The idea that aquaporins may only allow permeation of neutral solutes has been challenged. Members of the group led by Caitlin Byrt, Manchun Zhao and Steve Tyerman have reveal that AtPIP2;1 is permeable to both water and Na+ in heterologous systems. The AtPIP2;1 ionic conductance is inhibited by low pH and Ca2+ similar to previous observations for non-selective cation channels indicating that AtPIP2;1 is a candidate for facilitating Na+ flux across the plasma membrane of root cells and other cells that express PIP2;1, such as guard cells.
Manchun Zhao from her PhD examined the osmotic permeability and CO2 permeability of plasma membranes isolated from leaves to assess co-transport through aquaporins. The permeability to CO2 was not limited by unstirred layers or limitations from carbonic anhydrase used in the method. While showing very different water permeability, plasma membranes from pea and Arabidopsis showed similar CO2 permeability. The temperature dependence of water and CO2 permeation indicated involvement of aquaporins, however, the inhibition of aquaporins reduced water permeability but not CO2 permeability. The two permeabilities were positively correlated but only weakly. These observations help our understanding of the role of aquaporins in mesophyll conductance to CO2, and the proposed co-regulation of water and CO2 transport in leaves.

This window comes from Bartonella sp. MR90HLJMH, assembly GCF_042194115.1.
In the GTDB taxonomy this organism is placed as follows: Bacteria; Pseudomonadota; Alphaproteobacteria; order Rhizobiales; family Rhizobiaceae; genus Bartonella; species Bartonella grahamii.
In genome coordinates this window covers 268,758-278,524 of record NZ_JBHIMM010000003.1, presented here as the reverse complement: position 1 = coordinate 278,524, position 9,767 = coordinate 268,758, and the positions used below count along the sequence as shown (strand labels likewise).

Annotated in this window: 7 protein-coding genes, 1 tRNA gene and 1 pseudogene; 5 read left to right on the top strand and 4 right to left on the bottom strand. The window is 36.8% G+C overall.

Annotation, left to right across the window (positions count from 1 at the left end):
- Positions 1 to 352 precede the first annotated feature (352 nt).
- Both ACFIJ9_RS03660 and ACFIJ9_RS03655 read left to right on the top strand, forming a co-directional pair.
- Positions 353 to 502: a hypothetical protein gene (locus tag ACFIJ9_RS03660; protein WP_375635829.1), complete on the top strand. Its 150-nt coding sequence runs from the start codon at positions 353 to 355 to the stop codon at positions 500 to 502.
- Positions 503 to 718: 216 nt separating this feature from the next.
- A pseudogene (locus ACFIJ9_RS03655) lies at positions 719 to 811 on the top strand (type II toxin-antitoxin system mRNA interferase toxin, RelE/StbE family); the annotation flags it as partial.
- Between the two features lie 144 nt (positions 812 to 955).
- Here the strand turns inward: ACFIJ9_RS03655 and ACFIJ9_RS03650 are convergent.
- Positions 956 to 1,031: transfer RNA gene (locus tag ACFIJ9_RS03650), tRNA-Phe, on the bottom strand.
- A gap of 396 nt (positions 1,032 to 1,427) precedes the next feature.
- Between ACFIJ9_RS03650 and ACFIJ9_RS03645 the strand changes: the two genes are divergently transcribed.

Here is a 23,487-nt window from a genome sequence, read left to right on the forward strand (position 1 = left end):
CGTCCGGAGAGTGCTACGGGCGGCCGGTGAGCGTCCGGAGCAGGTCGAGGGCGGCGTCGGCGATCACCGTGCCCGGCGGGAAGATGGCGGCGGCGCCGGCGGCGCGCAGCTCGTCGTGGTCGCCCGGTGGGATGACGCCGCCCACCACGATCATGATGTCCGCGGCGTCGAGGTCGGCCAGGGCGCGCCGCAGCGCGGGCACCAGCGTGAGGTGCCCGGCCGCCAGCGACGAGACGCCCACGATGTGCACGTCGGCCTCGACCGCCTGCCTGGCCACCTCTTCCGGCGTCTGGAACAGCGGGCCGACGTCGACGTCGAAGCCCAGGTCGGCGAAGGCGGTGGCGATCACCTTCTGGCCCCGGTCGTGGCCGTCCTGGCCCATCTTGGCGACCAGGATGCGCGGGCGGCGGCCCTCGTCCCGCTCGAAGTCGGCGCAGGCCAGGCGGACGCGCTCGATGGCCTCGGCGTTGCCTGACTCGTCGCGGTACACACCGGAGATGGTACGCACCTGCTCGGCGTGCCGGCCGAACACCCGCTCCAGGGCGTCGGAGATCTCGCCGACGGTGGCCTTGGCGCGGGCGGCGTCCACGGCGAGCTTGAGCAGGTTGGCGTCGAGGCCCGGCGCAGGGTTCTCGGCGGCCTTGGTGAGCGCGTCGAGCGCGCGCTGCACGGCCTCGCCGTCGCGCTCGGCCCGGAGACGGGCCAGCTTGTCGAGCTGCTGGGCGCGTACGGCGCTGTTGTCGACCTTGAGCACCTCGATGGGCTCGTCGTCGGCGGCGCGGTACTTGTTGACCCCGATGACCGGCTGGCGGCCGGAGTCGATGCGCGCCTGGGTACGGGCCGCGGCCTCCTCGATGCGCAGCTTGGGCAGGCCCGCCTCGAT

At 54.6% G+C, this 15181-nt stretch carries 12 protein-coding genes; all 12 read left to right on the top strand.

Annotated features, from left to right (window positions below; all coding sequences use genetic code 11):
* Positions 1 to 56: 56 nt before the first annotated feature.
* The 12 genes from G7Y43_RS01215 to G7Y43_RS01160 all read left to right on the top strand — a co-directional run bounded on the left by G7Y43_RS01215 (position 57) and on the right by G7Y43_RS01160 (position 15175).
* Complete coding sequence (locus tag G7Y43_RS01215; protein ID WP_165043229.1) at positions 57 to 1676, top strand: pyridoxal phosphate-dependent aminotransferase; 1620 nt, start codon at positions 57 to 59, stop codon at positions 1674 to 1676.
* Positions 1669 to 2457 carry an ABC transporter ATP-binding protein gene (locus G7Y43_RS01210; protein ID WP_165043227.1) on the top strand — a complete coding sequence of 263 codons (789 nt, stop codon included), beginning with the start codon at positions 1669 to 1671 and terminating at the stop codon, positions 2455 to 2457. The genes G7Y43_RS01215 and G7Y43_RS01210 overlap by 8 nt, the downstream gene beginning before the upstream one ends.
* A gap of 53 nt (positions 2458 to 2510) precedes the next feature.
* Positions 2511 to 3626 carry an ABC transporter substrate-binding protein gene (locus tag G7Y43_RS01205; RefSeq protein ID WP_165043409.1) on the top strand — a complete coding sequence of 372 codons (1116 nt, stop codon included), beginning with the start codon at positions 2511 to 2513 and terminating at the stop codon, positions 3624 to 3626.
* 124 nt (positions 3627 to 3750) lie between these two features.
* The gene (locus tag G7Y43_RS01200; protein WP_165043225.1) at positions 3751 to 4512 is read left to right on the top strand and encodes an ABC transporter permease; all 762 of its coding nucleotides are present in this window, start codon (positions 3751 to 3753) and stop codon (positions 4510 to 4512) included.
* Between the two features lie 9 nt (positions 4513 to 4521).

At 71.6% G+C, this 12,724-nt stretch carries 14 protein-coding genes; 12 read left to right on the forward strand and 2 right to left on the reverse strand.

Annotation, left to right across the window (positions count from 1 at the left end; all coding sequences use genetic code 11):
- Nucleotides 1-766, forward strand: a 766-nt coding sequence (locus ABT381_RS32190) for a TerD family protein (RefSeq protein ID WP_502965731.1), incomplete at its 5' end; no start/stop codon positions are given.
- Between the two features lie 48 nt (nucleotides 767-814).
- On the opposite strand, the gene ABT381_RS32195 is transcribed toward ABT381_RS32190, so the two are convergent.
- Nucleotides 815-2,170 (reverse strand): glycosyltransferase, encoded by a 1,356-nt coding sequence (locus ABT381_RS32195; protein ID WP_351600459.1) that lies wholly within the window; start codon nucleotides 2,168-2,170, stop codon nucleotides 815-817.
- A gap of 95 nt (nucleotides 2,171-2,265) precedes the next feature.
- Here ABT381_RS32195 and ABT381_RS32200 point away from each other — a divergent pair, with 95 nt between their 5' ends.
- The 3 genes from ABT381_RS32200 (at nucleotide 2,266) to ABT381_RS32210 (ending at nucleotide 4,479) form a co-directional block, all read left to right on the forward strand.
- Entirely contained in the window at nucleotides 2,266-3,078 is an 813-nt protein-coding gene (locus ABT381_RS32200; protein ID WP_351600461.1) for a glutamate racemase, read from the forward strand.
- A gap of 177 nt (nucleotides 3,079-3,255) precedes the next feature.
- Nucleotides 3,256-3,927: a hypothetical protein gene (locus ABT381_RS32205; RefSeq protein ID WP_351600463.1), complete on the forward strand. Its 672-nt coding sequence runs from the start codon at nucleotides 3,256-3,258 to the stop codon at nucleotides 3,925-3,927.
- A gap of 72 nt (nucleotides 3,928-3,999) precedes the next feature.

The two publications about aquaporins are accepted by Plant, Cell & Environment, the link is http://onlinelibrary.wiley.com/journal/10.1111/%28ISSN%291365-3040/accepted.